The latest project is expected to last approximately three months, enabling sufficient data capture across specific target areas of UBC parking’s waste collection process. This data will be used to evaluate possible future deployments across other areas of the UBC parking’s portfolio.

“We’ll get lots of data to know with accuracy what’s happening with those garbage and recycling containers,” says Jones. “That means we know when they’re full so we don’t waste time going to check on containers that are not full. There is a productivity benefit here.”

The UBC parking department also will be notified when bins need emptying to avoid overfilling and spillage of waste onto the ground. “Parking is often the first and last impression people have on arrival and departure so simple things like overflowing bins with litter everywhere doesn’t look good. So there’s obvious environmental and rotational benefits here,” says Jones.

Mathers says that with any IoT project, the key areas where the value is recognized is with improved efficiencies and productivity, reduced costs and the benefits to the environment.

“What this solution really does is take the guesswork out of managing and maintaining waste and recycle containers of any size. Pick-ups can be timed based on actual data—real-time, historical and filling trends—and allows organizations to optimize pick-up routes,” he says. “There are real costs associated with this—time, materials and man-hours—as well aesthetic costs. No one wants to see or be exposed to someone else’s garbage so, in addition to cost savings, there is a risk management component as well.”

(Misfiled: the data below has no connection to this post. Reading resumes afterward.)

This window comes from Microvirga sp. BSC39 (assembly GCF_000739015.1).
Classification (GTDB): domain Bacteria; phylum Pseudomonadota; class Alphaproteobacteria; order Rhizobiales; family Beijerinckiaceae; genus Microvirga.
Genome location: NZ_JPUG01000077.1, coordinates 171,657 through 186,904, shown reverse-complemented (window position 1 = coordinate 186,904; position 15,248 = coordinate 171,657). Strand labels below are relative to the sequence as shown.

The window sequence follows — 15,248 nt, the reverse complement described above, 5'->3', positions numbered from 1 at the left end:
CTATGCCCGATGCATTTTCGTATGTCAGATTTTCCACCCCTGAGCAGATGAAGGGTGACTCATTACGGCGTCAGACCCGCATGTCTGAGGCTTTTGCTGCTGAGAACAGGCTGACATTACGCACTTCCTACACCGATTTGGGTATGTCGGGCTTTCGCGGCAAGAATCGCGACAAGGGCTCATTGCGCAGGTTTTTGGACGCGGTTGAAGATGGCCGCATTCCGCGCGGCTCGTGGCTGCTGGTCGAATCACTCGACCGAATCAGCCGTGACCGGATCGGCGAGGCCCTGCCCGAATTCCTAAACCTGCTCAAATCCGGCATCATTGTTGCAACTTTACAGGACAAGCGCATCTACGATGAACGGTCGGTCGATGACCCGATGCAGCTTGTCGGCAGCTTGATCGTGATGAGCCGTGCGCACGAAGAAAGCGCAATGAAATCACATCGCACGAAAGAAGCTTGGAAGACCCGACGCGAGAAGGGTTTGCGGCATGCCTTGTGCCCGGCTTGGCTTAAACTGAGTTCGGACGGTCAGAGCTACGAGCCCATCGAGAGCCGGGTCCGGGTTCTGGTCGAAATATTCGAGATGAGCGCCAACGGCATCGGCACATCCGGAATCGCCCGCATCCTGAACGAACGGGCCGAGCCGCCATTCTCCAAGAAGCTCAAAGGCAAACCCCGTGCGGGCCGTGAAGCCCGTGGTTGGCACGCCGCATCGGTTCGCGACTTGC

According to Jones, UBC parking is working closely with UBC researchers from engineering on the technical use and application of LoRa mesh networking—principally as a precursor to better understanding “smart city” application.

“In a nutshell, I’m looking to establish ‘smart parking’ and then potentially scale that up in conjunction with other UBC partners,” he says.

Adoption of this technology is wide ranging—from school campuses like UBC to a number of global and Fortune 500 companies, as well as cities and municipalities, says Mathers.

“The future is wide open … the idea of fill-level tracking isn’t necessarily new, but the fact that it can now be tracked, and data collected and analyzed to improve the service while reducing costs is what is exciting,” he says. “Moving forward it can be about what other data can be collected from the bins—perhaps we can learn to understand the impact on different types of recycling or waste and possible effects it may have on the direct environment as it breaks down in the container. Lots of possibilities exist.”

About the Author(s)

Megan Greenwalt

Freelance writer, Waste360

Megan Greenwalt is a freelance writer based in Youngstown, Ohio, covering collection & transfer and technology for Waste360. She also is the marketing and communications advisor for a property preservation company in Valley View, Ohio, and a member of the Public Relations Society of America. Prior to her current roles, Greenwalt served as the associate editor of Waste & Recycling News for three years and as features editor for a local newspaper in Warren, Ohio, for more than five years. Greenwalt is a 2002 graduate of The Ohio State University in Columbus, Ohio, where she earned her bachelor’s degree in journalism.